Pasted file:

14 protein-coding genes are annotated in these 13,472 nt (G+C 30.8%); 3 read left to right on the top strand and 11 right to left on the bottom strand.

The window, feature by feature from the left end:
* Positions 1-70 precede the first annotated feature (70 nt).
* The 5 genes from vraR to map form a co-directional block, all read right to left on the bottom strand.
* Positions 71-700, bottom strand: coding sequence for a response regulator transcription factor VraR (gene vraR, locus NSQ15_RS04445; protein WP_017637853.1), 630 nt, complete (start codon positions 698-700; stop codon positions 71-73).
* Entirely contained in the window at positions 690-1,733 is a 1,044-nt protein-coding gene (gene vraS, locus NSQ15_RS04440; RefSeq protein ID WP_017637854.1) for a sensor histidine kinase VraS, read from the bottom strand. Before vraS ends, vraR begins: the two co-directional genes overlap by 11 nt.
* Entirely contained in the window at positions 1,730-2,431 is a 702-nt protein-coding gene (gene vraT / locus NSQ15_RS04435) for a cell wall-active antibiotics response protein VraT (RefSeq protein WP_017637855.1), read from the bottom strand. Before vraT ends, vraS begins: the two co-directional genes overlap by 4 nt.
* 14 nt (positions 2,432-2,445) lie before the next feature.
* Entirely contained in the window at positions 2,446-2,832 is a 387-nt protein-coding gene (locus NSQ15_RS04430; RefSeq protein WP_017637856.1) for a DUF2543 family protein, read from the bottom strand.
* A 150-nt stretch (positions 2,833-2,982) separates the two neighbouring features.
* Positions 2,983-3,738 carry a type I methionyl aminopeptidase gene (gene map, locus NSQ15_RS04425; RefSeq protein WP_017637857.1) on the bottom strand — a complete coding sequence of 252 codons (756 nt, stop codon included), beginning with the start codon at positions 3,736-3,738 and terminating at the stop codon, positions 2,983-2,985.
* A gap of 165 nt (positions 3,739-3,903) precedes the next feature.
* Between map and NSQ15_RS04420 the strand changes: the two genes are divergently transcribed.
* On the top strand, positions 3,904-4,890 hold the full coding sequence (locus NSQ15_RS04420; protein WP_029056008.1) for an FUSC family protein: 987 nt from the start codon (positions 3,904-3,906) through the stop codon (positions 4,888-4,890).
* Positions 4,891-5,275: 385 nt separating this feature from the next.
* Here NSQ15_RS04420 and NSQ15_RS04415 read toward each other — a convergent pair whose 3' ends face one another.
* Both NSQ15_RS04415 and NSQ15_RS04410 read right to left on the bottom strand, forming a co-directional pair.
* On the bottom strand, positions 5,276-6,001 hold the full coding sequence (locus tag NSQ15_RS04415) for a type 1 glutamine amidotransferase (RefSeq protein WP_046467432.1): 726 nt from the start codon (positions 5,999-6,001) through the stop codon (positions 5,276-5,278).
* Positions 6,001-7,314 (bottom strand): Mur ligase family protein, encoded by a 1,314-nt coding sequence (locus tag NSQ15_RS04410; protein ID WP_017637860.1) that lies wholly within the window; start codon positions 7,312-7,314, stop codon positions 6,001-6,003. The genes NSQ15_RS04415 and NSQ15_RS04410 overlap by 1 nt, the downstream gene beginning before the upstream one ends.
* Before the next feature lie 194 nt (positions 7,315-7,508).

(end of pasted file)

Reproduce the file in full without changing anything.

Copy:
14 protein-coding genes are annotated in these 13,472 nt (G+C 30.8%); 3 read left to right on the top strand and 11 right to left on the bottom strand.

The window, feature by feature from the left end:
* Positions 1-70 precede the first annotated feature (70 nt).
* The 5 genes from vraR to map form a co-directional block, all read right to left on the bottom strand.
* Positions 71-700, bottom strand: coding sequence for a response regulator transcription factor VraR (gene vraR, locus NSQ15_RS04445; protein WP_017637853.1), 630 nt, complete (start codon positions 698-700; stop codon positions 71-73).
* Entirely contained in the window at positions 690-1,733 is a 1,044-nt protein-coding gene (gene vraS, locus NSQ15_RS04440; RefSeq protein ID WP_017637854.1) for a sensor histidine kinase VraS, read from the bottom strand. Before vraS ends, vraR begins: the two co-directional genes overlap by 11 nt.
* Entirely contained in the window at positions 1,730-2,431 is a 702-nt protein-coding gene (gene vraT / locus NSQ15_RS04435) for a cell wall-active antibiotics response protein VraT (RefSeq protein WP_017637855.1), read from the bottom strand. Before vraT ends, vraS begins: the two co-directional genes overlap by 4 nt.
* 14 nt (positions 2,432-2,445) lie before the next feature.
* Entirely contained in the window at positions 2,446-2,832 is a 387-nt protein-coding gene (locus NSQ15_RS04430; RefSeq protein WP_017637856.1) for a DUF2543 family protein, read from the bottom strand.
* A 150-nt stretch (positions 2,833-2,982) separates the two neighbouring features.
* Positions 2,983-3,738 carry a type I methionyl aminopeptidase gene (gene map, locus NSQ15_RS04425; RefSeq protein WP_017637857.1) on the bottom strand — a complete coding sequence of 252 codons (756 nt, stop codon included), beginning with the start codon at positions 3,736-3,738 and terminating at the stop codon, positions 2,983-2,985.
* A gap of 165 nt (positions 3,739-3,903) precedes the next feature.
* Between map and NSQ15_RS04420 the strand changes: the two genes are divergently transcribed.
* On the top strand, positions 3,904-4,890 hold the full coding sequence (locus NSQ15_RS04420; protein WP_029056008.1) for an FUSC family protein: 987 nt from the start codon (positions 3,904-3,906) through the stop codon (positions 4,888-4,890).
* Positions 4,891-5,275: 385 nt separating this feature from the next.
* Here NSQ15_RS04420 and NSQ15_RS04415 read toward each other — a convergent pair whose 3' ends face one another.
* Both NSQ15_RS04415 and NSQ15_RS04410 read right to left on the bottom strand, forming a co-directional pair.
* On the bottom strand, positions 5,276-6,001 hold the full coding sequence (locus tag NSQ15_RS04415) for a type 1 glutamine amidotransferase (RefSeq protein WP_046467432.1): 726 nt from the start codon (positions 5,999-6,001) through the stop codon (positions 5,276-5,278).
* Positions 6,001-7,314 (bottom strand): Mur ligase family protein, encoded by a 1,314-nt coding sequence (locus tag NSQ15_RS04410; protein ID WP_017637860.1) that lies wholly within the window; start codon positions 7,312-7,314, stop codon positions 6,001-6,003. The genes NSQ15_RS04415 and NSQ15_RS04410 overlap by 1 nt, the downstream gene beginning before the upstream one ends.
* Before the next feature lie 194 nt (positions 7,315-7,508).